Sounds About White: It’s Time to Talk About Ariana Grande
Ariana Grande is white. Why, then, are so many confused about her race?
Grande got her start on the Nickelodeon show Victorious, playing a bubbly, fair-skinned redhead named Cat. Since ditching the Cat persona, many things have changed about the way Grande portrays herself, including a significantly darker skin tone in music videos like “breathin” and “thank u, next.” Along with a darker skin tone, Grande has also acquired new rhetoric, occasionally adopting a “blaccent:” an artificial accent imitating Ebonics or African American Vernacular English (AAVE). There are many examples of racially questionable behaviors that Grande has exhibited, like her appropriative and unfortunate Japanese tattoo, her blaccent in an interview that went viral last October, or a comment she made at an award show, when she said “thank you so much for coming to my Quinceañera.”
Grande’s music video for her recently released “7 Rings” exhibited many problematic elements. In the video, Grande appears in a pink trap house. Last year, 2 Chainz – a Black rapper – created the famous Pink Trap House in Atlanta which was used by the local community as a free HIV testing site. Others have pointed out that Grande’s flow is shockingly similar to that of Soulja Boy – a Black rapper – in “Pretty Boy Swag.” In “7 Rings,” Grande sings “you like my hair, gee thanks, just bought it.” In 2017, Princess Nokia – an Afro-Latina rapper – released "Mine," a song about Black women and their hair, where she raps "it's mine, I bought it." The similarities between the flows and lyrics of the two songs are enough to raise eyebrows, but the specific lyrics are also problematic. Hair itself is a racialized topic, but hair that one buys, like weaves and extensions, is particularly racialized. Grande can use the line “you like my hair, gee thanks, just bought it” as part of a wildly successful song without ever dealing with the harassment that many Black women face over their hair. Many of these aspects of the song, individually, would be problematic coincidences, or perhaps even an unfortunate mistake. However, taken together, they create an alarming pattern and mold a certain lens through which Grande can viewed and critiqued.
Ariana Grande’s appropriation of AAVE, inclusion of culturally Black or nonwhite references like weaves and Quinceañeras in her rhetoric, darkening of her skin tone, and ripping of flows from primarily Black artists is not a secret. These actions are an attempt – conscious or not – to distance herself from whiteness (when convenient) and build cultural capital through cultural appropriation. While Black people are ridiculed for sounding unintelligent and policed for their hair, Grande makes literal millions off of appropriating the same features in songs like “7 Rings.”
In her new music video “Break Up with Your Girlfriend I’m Bored,” Grande appropriates otherness as capital once again, heavily implying a lesbian relationship. This specific behavior – exotifying queerness and using it for shock value when the person involved is not actually queer – is known as “queerbaiting.” The implication from her video which ends with an image of her nearly kissing a woman, particularly given the lines “Break up with your girlfriend… 'cause I'm bored / You can hit it in the mornin’… like it's yours,” is that lesbian relationships are entertainment for bored straight women. Grande is exploiting queer women's sexualities for clicks and views while actual queer women are physically and verbally assaulted for being identifiably queer in public. Race and sexuality are certainly not the same but they function in the same way to Grande: a means to making more money.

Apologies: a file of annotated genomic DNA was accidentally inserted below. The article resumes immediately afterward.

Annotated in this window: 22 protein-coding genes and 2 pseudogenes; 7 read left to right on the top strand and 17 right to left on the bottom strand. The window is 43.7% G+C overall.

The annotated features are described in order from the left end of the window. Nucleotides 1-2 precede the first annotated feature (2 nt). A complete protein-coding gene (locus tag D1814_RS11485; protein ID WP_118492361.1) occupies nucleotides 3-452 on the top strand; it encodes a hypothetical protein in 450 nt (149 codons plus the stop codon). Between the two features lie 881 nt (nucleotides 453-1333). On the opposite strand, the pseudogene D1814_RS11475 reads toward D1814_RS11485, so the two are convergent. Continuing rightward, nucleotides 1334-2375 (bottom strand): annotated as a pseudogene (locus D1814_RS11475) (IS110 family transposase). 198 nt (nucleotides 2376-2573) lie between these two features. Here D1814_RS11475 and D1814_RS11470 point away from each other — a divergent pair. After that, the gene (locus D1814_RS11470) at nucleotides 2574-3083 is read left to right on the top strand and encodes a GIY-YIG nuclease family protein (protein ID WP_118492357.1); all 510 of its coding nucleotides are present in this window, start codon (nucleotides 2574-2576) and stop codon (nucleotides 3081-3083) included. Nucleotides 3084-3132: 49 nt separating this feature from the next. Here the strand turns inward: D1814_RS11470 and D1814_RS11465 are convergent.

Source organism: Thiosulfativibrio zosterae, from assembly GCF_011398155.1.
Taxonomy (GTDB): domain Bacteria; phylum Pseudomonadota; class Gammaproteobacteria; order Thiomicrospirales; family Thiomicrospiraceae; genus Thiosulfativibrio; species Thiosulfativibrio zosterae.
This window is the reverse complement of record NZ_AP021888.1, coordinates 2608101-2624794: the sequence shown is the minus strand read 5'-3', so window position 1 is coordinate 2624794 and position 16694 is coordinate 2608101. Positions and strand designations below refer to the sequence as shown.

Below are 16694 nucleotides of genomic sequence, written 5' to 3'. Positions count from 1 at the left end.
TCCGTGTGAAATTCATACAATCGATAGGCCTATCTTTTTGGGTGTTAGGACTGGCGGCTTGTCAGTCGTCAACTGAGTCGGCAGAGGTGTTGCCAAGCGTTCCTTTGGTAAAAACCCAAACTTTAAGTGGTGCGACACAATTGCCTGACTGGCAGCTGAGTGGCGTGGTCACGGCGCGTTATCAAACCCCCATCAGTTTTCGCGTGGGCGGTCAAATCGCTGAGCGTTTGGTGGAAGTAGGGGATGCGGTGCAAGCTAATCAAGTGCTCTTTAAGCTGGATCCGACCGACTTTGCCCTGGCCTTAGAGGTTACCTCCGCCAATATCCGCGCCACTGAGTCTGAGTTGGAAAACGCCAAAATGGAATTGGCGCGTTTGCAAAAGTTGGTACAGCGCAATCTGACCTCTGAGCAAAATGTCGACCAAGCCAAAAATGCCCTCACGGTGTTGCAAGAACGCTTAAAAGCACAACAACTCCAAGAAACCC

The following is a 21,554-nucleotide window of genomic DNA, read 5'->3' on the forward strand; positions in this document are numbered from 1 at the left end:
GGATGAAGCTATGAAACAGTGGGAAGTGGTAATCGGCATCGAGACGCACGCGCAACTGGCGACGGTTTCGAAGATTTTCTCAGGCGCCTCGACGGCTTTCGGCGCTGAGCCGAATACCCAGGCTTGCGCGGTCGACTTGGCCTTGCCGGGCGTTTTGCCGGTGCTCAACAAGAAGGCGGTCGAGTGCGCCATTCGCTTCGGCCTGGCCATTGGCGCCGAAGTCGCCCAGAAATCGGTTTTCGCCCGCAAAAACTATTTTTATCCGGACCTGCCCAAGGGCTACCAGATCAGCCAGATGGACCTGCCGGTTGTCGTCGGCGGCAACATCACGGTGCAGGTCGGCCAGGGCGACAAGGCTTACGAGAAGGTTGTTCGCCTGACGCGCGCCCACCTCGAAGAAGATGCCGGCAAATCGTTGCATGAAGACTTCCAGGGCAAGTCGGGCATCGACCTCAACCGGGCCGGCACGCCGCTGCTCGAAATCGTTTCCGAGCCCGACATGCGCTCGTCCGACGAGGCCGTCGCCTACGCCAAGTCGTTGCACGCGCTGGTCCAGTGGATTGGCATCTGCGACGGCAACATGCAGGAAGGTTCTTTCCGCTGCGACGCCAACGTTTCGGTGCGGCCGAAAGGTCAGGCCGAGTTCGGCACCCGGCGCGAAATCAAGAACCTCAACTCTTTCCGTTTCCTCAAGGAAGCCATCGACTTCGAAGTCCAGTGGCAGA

Grande is not alone in her appropriation – famous white artists have been profiting off of nonwhite cultures and identities for decades, while always having the option to shed their ethnically ambiguous personas when they prove no longer useful. In this way, culture and race become accessories for white artists like Grande who never have to grapple with the reality of systemic racial marginalization. Cultural appropriation not only reifies the notion of otherness in relation to Eurocentric cultural norms but it commodifies the other as well. In bell hooks’s 1992 essay “Eating the other,” she writes, “ethnicity becomes spice, seasoning that can liven up the dull dish that is mainstream white culture.” Otherness is used as an accessory, a sideshow to the main attraction: whiteness. And when otherness outlives its profitability, it’s gone.
Further, by using other cultures as accessories, Grande obfuscates the cultural importance and history of the traits she is appropriating. Hair is a deeply politicized and culturally significant aspect of many Black women’s identities. Quinceañeras are also culturally important traditions for many Latina women. For Grande, they are only important insofar as they can make her money. By continuing this cultural appropriation, Grande is not just complicit in the power structures of white supremacy and heteronormativity, she actively enforces them. Grande’s career is built off of the exploitation and commodification of marginalized identities. As Princess Nokia commented in a since-deleted Twitter and Instagram post, “sounds about white.”